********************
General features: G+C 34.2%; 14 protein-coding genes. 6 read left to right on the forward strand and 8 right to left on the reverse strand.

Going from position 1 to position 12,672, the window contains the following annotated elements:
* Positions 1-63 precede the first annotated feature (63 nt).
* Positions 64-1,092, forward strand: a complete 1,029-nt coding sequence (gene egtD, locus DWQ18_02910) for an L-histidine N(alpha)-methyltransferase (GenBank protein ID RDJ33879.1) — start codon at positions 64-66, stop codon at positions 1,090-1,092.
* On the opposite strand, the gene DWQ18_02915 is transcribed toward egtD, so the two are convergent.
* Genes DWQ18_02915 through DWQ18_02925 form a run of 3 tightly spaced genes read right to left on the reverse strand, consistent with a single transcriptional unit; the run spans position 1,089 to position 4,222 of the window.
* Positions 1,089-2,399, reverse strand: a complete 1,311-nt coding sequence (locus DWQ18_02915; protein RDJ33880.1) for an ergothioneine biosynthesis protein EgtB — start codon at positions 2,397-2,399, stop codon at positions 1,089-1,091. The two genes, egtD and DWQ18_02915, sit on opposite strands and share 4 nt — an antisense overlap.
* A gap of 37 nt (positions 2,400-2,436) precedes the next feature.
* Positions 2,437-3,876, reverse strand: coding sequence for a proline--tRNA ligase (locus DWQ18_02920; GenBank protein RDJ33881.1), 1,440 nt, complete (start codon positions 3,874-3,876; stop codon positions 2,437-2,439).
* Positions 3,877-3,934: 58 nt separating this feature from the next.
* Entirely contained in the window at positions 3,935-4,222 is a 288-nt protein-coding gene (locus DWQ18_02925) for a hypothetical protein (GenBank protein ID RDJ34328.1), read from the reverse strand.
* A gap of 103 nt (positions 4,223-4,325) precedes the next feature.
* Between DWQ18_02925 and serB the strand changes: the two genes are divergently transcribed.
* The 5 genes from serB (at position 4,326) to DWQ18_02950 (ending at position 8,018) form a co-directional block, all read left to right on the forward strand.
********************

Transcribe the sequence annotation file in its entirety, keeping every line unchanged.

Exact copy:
General features: G+C 34.2%; 14 protein-coding genes. 6 read left to right on the forward strand and 8 right to left on the reverse strand.

Going from position 1 to position 12,672, the window contains the following annotated elements:
* Positions 1-63 precede the first annotated feature (63 nt).
* Positions 64-1,092, forward strand: a complete 1,029-nt coding sequence (gene egtD, locus DWQ18_02910) for an L-histidine N(alpha)-methyltransferase (GenBank protein ID RDJ33879.1) — start codon at positions 64-66, stop codon at positions 1,090-1,092.
* On the opposite strand, the gene DWQ18_02915 is transcribed toward egtD, so the two are convergent.
* Genes DWQ18_02915 through DWQ18_02925 form a run of 3 tightly spaced genes read right to left on the reverse strand, consistent with a single transcriptional unit; the run spans position 1,089 to position 4,222 of the window.
* Positions 1,089-2,399, reverse strand: a complete 1,311-nt coding sequence (locus DWQ18_02915; protein RDJ33880.1) for an ergothioneine biosynthesis protein EgtB — start codon at positions 2,397-2,399, stop codon at positions 1,089-1,091. The two genes, egtD and DWQ18_02915, sit on opposite strands and share 4 nt — an antisense overlap.
* A gap of 37 nt (positions 2,400-2,436) precedes the next feature.
* Positions 2,437-3,876, reverse strand: coding sequence for a proline--tRNA ligase (locus DWQ18_02920; GenBank protein RDJ33881.1), 1,440 nt, complete (start codon positions 3,874-3,876; stop codon positions 2,437-2,439).
* Positions 3,877-3,934: 58 nt separating this feature from the next.
* Entirely contained in the window at positions 3,935-4,222 is a 288-nt protein-coding gene (locus DWQ18_02925) for a hypothetical protein (GenBank protein ID RDJ34328.1), read from the reverse strand.
* A gap of 103 nt (positions 4,223-4,325) precedes the next feature.
* Between DWQ18_02925 and serB the strand changes: the two genes are divergently transcribed.
* The 5 genes from serB (at position 4,326) to DWQ18_02950 (ending at position 8,018) form a co-directional block, all read left to right on the forward strand.